Call it "creating a diverse adventure."
But, more accurately, you would call it "lack of planning."
The first trip was to the Knobstone Trail in Southern Indiana. You can read that tragic story in my last entry below. The second was to see my sister Susie in Denver, Colorado.
Susie had graciously given me airline tickets to fly to Denver to see her for six days. She understands that when I accept a trip to Colorado it includes some serious day hiking also.
A new adventure!
So, full of hope and anticipation of a better experience, I begged a ride from a good friend down to Indianapolis International Airport early Thursday morning. I was to hop on a plane at 6 am. I needed a ride because one of our cars was down and both my kids work.
Full of joy, I rode with my friend to Indy and waved him off--sure this was going to be the good part of vacation. As my friend drove away, I walked with fresh, innocent eyes to the Frontier Airlines desk and presented my e-ticket.
The woman looked at my ticket and said, "This ticket is for Friday."
I looked at my ticket.
I looked at the woman.
I looked at my ticket.
This could not be denied. Somehow, in my anticipation, in my eagerness, I had convinced myself that I was leaving Thursday.
But I wasn't leaving until Friday.
How was it possible for me to have done this?
And my friend had driven off.
And I had no car.
And I was 24 hours early for my flight! That's 24 hours!
The woman, now looking at me with pitying eyes, said, "We'll get you on a flight for today. But it might cost you an extra $50."
I breathed with relief. After all, this is a vacation, I thought. I have some extra cash. I'll just think of this as a vacation expense.
So the kindly Frontier woman made a phone call. She talked to the unseen person on the other end. She waited, then talked some more. She talked and talked on my behalf.
Then she looked at me and said, "I'm sorry, but to get you on a flight today will cost $295."
I sank into despair. I was too proud to call my friend back to Indianapolis--he had just pulled a trailer halfway across the nation, for crying out loud! I couldn't call my family because one of our cars was down.
What was I gonna do?
Suddenly the kindly Frontier woman handed me coupons.
"These are for 'distressed passengers,'" she said. "The hotel shuttle can pick you up at the airport."
Well, I certainly am a "distressed passenger," I thought. These prices aren't too bad. I can catch up on my sleep, read a little, then it will be time to go.
I slept as long as I could. I had not brought a good book, I found. I sat around. Walked around. Watched senseless cable television.
Staying at a hotel is fun when you have a purpose there. But when you're there because you're stupid and are waiting 24 hours for a flight--not so much.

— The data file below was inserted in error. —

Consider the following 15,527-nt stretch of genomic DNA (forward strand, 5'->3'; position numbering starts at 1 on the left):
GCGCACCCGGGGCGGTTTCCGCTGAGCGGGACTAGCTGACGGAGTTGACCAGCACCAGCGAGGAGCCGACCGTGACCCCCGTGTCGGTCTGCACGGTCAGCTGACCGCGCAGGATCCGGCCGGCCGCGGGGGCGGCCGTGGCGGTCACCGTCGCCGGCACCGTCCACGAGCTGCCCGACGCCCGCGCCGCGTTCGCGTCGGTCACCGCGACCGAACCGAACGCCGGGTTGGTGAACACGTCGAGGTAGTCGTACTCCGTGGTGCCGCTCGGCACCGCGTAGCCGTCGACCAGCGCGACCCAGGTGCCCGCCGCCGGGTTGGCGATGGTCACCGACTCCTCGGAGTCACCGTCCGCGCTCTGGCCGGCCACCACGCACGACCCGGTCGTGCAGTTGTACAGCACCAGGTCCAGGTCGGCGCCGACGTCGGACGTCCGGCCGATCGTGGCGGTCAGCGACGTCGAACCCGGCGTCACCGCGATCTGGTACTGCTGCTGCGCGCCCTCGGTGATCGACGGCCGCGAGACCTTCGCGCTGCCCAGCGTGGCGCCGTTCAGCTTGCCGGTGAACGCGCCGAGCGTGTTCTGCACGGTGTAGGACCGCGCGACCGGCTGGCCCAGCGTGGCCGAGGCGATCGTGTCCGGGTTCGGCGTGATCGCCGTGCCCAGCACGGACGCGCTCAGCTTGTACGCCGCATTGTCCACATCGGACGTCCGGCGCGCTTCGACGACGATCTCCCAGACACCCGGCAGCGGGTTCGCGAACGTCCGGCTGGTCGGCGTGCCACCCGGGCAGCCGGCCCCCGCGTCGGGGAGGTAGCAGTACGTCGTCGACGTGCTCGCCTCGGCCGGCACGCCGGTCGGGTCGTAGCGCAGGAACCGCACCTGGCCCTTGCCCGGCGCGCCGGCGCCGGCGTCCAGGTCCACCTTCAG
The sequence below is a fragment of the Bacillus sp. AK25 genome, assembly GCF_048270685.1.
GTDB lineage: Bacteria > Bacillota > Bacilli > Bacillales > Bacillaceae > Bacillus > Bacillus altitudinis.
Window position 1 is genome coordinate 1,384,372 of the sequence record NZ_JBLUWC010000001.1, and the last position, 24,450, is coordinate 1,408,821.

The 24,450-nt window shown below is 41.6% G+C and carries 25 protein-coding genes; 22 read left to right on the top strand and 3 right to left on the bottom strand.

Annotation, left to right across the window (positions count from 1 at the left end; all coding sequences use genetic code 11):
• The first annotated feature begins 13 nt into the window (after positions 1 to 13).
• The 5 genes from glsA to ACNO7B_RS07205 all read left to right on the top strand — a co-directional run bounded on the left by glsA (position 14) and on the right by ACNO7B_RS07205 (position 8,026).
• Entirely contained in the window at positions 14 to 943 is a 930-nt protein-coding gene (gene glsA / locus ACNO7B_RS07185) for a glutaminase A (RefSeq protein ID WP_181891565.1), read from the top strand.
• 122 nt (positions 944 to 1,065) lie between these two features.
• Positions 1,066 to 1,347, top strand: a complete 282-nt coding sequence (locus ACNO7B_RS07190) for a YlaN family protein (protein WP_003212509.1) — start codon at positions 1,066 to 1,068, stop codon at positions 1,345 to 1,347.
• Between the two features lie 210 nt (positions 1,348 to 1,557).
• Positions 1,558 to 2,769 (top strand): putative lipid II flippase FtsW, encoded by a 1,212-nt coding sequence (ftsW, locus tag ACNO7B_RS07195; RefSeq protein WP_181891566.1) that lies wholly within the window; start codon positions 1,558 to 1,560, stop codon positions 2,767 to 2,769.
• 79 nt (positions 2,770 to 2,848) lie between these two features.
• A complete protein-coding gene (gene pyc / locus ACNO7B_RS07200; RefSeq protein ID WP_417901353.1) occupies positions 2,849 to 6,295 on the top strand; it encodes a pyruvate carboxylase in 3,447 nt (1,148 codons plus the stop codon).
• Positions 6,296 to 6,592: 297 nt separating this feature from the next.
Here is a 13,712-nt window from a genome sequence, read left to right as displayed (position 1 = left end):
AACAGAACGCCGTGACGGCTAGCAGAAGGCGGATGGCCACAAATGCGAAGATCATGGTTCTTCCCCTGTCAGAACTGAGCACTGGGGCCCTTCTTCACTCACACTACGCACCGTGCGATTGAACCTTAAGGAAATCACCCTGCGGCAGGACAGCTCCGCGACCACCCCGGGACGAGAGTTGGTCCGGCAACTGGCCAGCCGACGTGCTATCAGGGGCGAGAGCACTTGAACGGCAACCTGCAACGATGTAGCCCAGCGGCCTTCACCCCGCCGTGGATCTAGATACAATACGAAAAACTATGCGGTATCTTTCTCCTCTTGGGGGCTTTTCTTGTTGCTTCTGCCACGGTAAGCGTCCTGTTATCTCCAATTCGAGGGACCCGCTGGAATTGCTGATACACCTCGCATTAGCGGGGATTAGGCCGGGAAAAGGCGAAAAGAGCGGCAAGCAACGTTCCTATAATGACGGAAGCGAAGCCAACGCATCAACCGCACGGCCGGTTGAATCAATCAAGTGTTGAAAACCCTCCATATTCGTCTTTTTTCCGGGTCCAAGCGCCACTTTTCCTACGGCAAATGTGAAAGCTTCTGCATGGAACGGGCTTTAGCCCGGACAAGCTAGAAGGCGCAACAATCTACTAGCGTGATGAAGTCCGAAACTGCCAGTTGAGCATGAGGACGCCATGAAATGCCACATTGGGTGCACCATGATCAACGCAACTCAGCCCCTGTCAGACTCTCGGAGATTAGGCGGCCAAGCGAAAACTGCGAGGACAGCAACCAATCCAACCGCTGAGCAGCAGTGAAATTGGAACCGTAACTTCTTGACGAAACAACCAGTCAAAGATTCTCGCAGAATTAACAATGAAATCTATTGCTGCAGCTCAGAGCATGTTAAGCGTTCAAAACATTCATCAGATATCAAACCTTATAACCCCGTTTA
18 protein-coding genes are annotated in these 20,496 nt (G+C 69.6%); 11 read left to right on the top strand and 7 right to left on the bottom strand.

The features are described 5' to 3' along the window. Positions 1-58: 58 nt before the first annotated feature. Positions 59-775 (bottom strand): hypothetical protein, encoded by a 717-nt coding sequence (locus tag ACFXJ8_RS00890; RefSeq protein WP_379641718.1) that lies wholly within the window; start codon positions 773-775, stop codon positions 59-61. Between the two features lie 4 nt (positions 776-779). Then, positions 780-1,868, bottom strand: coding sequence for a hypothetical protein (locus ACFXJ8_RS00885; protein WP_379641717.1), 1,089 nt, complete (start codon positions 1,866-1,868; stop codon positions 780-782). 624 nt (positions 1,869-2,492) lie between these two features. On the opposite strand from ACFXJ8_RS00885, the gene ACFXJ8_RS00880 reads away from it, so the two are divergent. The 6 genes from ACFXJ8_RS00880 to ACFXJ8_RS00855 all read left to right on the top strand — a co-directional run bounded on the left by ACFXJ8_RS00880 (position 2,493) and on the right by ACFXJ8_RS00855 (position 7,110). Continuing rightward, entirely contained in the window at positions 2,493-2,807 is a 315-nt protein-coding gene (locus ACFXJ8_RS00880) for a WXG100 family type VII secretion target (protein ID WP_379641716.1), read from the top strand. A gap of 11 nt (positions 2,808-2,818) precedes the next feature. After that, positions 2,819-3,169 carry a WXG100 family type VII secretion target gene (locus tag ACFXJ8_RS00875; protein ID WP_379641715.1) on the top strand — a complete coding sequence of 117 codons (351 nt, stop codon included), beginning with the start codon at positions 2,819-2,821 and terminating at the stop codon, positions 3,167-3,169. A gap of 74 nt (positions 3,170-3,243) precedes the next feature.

I called my wife a lot!
"Hey, how ya DOIN'!" I asked my wife. "What's going ON?"
"You should call your friend at Indianapolis," my long-suffering wife said. "He'd love to see you."
So I did. Several times. No return call.
"He's busy," I moaned to my wife. "He's away somewhere. So....whatcha doin now?"
It's not like I could walk and visit some shops or a bookstore. This hotel was almost in the airport. All I could see from my window was car rental garages and airplane hangars.
Then, the final blow.
That afternoon, they kicked me out of the hotel.
Not because of my behavior. Because the room rate is from 3 pm to 3 pm, check out time.
I engaged in a few moments of hatred toward the hotel.
Then, at about 4:30, I went back to the airport. To wait 12 more hours.
In the airport. All night.
I gave myself up to despair. One of the airport guys showed me a good bench to sleep on. I bought a really good book (because I would be reading for a really long time).
I can do this, I thought with sinking heart. I can make this work.
Unhappily, I sat down.
Then my Indianapolis friend called.
"NORM!!" I said! "It's so good to HEAR from you! HEY, how ya been DOIN'?"
You can guess the rest. My good pal Norm would not allow me to stay at the airport--he picked me up and gave me a good, soft bed for the night, then took me back in the morning.
I can't really think of a moral to this story except:
1.. Don't be stupid with your airline ticket dates.
2. Treat all your friends REALLY well, because you might need them later!
3. God loves me because he made this work out.
4. He loves you too.
This is a photo of me at the top of Herman Gulch Trail in Colorado at 12,000 feet: